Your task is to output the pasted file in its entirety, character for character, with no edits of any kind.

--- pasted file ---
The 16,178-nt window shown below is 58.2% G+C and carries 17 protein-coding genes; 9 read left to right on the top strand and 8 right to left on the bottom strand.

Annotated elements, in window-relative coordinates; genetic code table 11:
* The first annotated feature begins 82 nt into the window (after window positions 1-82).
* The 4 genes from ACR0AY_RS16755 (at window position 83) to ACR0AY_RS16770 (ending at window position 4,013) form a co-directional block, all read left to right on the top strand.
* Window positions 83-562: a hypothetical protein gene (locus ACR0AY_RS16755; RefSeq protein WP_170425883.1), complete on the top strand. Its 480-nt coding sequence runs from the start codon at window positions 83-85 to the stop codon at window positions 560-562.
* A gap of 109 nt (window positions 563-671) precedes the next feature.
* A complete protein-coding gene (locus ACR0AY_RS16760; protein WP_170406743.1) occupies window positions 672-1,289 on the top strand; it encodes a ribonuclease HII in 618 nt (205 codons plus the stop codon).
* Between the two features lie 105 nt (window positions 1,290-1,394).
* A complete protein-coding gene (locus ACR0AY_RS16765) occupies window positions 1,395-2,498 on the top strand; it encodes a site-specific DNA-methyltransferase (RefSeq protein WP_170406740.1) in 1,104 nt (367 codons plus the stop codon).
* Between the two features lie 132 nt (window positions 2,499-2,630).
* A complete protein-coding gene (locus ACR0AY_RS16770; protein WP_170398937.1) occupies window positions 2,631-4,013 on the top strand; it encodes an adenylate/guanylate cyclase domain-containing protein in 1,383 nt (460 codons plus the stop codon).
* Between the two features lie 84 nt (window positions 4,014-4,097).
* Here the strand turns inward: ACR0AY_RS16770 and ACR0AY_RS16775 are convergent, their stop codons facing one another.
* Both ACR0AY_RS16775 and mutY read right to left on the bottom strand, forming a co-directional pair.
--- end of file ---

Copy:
The 16,178-nt window shown below is 58.2% G+C and carries 17 protein-coding genes; 9 read left to right on the top strand and 8 right to left on the bottom strand.

Annotated elements, in window-relative coordinates; genetic code table 11:
* The first annotated feature begins 82 nt into the window (after window positions 1-82).
* The 4 genes from ACR0AY_RS16755 (at window position 83) to ACR0AY_RS16770 (ending at window position 4,013) form a co-directional block, all read left to right on the top strand.
* Window positions 83-562: a hypothetical protein gene (locus ACR0AY_RS16755; RefSeq protein WP_170425883.1), complete on the top strand. Its 480-nt coding sequence runs from the start codon at window positions 83-85 to the stop codon at window positions 560-562.
* A gap of 109 nt (window positions 563-671) precedes the next feature.
* A complete protein-coding gene (locus ACR0AY_RS16760; protein WP_170406743.1) occupies window positions 672-1,289 on the top strand; it encodes a ribonuclease HII in 618 nt (205 codons plus the stop codon).
* Between the two features lie 105 nt (window positions 1,290-1,394).
* A complete protein-coding gene (locus ACR0AY_RS16765) occupies window positions 1,395-2,498 on the top strand; it encodes a site-specific DNA-methyltransferase (RefSeq protein WP_170406740.1) in 1,104 nt (367 codons plus the stop codon).
* Between the two features lie 132 nt (window positions 2,499-2,630).
* A complete protein-coding gene (locus ACR0AY_RS16770; protein WP_170398937.1) occupies window positions 2,631-4,013 on the top strand; it encodes an adenylate/guanylate cyclase domain-containing protein in 1,383 nt (460 codons plus the stop codon).
* Between the two features lie 84 nt (window positions 4,014-4,097).
* Here the strand turns inward: ACR0AY_RS16770 and ACR0AY_RS16775 are convergent, their stop codons facing one another.
* Both ACR0AY_RS16775 and mutY read right to left on the bottom strand, forming a co-directional pair.